eli·​sion | \ i-ˈli-zhən How to pronounce elision (audio) \

Definition of elision

1a : the use of a speech form that lacks a final or initial sound which a variant speech form has (such as 's instead of is in there's)
b : the omission of an unstressed vowel or syllable in a verse to achieve a uniform metrical pattern
2 : the act or an instance of omitting something : omission

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Synonyms for elision


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Examples of elision in a Sentence

unfortunately, when the book was condensed, some of the elisions rendered major plot developments incomprehensible
Recent Examples on the Web This often takes years, but Thunberg might not need as much time—the necessary elisions have already begun. Osita Nwanevu, The New Republic, "Sinners in the Hands of an Angry Greta Thunberg," 25 Sep. 2019 Another elision in the discussion of impeachment during the debate concerned the role of Hunter Biden, the son of the former Vice-President Joe Biden. Amy Davidson Sorkin, The New Yorker, "Answers to the Impeachment Question at the Democratic Debate," 16 Oct. 2019 The result is a film that’s in equal measure gripping and frustrating, a work of nonfiction in which the elision of many factual elements, in the interest of compact dramaturgy, makes an extraordinary true story feel fabricated. Richard Brody, The New Yorker, "“Honeyland,” Reviewed: A Gripping, Frustrating Documentary About a Beekeeper’s Fragile Isolation," 1 Aug. 2019 But the elision of bird-birder-birding somehow touched the beyond, and birding is now the word of choice.... Laura Jacobs, WSJ, "Book Review: Why Birders Flock Together," 17 May 2019 Where L’Enfant’s, Pope’s, and Pei’s outlines met on the trapezoidal construction site, the latter proclaimed the resulting enclosures to be the only possible architectural solution, a subtle elision of explication and marketing. Martin Filler, The New York Review of Books, "I.M. Pei: Establishment Modernism Lite," 24 May 2019 Rivkin spends a significant amount of time noting the discomfiting elision and erasure of Twombly’s sexuality in the many catalogues and chronologies of his work. Andrew Martin, Harper's magazine, "Not Mere Projection," 10 Mar. 2019 Does the elision imply that the concept is redundant? Peter Pomerantsev, New York Times, "What Trained Bears Can Teach Us About Formerly Authoritarian Countries," 3 May 2018 Readers may have noticed a slight elision in my May 30 column on these matters. Holman W. Jenkins, WSJ, "Open Up the Horowitz Secret Appendix," 15 June 2018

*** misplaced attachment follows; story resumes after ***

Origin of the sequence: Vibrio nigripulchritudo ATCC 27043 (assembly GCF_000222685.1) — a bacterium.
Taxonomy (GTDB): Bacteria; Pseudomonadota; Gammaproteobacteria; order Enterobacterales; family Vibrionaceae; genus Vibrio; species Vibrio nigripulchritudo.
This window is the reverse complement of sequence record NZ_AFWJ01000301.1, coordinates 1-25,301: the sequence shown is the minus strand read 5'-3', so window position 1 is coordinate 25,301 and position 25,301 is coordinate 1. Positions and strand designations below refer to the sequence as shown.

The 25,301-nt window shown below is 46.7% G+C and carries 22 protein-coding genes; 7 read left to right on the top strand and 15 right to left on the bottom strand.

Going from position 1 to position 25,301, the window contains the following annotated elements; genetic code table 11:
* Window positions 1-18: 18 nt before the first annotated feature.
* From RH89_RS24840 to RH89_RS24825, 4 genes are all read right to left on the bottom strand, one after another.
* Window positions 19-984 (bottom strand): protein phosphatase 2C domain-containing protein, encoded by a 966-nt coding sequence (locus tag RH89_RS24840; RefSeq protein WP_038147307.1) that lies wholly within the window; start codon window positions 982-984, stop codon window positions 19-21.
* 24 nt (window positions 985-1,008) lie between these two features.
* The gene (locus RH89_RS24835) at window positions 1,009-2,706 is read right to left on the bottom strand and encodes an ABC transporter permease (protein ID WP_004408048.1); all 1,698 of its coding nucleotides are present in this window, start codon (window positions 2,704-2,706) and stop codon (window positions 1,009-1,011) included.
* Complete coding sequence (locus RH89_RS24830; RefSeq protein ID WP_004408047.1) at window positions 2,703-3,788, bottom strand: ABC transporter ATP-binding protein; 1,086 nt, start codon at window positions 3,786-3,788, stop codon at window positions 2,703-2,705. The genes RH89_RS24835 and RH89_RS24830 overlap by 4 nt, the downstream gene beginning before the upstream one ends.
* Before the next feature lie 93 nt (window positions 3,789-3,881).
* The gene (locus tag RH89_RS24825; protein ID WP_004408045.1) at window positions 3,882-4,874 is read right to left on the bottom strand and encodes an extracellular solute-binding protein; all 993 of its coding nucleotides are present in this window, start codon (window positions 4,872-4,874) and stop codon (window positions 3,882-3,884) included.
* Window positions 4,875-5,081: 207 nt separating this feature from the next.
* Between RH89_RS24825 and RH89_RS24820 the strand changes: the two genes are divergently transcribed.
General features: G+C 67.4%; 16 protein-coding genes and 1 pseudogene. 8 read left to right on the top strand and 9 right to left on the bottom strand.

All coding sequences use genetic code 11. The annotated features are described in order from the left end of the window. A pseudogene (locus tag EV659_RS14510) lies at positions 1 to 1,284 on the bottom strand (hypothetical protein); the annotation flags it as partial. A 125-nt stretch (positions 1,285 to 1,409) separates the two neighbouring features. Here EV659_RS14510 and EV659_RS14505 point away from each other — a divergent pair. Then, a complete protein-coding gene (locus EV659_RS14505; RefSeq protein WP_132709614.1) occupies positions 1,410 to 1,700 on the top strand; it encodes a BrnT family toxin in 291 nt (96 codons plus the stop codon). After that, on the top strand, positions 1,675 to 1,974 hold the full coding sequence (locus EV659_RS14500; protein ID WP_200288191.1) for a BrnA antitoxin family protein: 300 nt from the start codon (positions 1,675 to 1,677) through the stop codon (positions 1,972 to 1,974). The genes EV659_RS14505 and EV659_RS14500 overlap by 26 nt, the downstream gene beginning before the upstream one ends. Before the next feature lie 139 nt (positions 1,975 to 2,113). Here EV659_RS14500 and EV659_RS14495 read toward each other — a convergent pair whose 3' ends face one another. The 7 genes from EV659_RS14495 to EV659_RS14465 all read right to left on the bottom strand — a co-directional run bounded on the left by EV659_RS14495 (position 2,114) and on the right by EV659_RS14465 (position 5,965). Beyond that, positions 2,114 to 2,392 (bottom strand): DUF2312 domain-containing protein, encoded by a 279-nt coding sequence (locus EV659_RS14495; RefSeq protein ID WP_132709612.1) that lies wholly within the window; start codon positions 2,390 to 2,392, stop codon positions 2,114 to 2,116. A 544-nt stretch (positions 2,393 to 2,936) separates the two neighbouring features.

These example sentences are selected automatically from various online news sources to reflect current usage of the word 'elision.' Views expressed in the examples do not represent the opinion of Merriam-Webster or its editors. Send us feedback.

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First Known Use of elision

circa 1586, in the meaning defined at sense 1a

History and Etymology for elision

Late Latin elision-, elisio, from Latin elidere

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Time Traveler for elision

Time Traveler

The first known use of elision was circa 1586

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Statistics for elision

Last Updated

25 Nov 2019

Cite this Entry

“Elision.” The Merriam-Webster.com Dictionary, Merriam-Webster Inc., https://www.merriam-webster.com/dictionary/elision. Accessed 8 December 2019.

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More from Merriam-Webster on elision

Thesaurus: All synonyms and antonyms for elision

Rhyming Dictionary: Words that rhyme with elision

Britannica.com: Encyclopedia article about elision

Comments on elision

What made you want to look up elision? Please tell us where you read or heard it (including the quote, if possible).


to constrict the range or activity of

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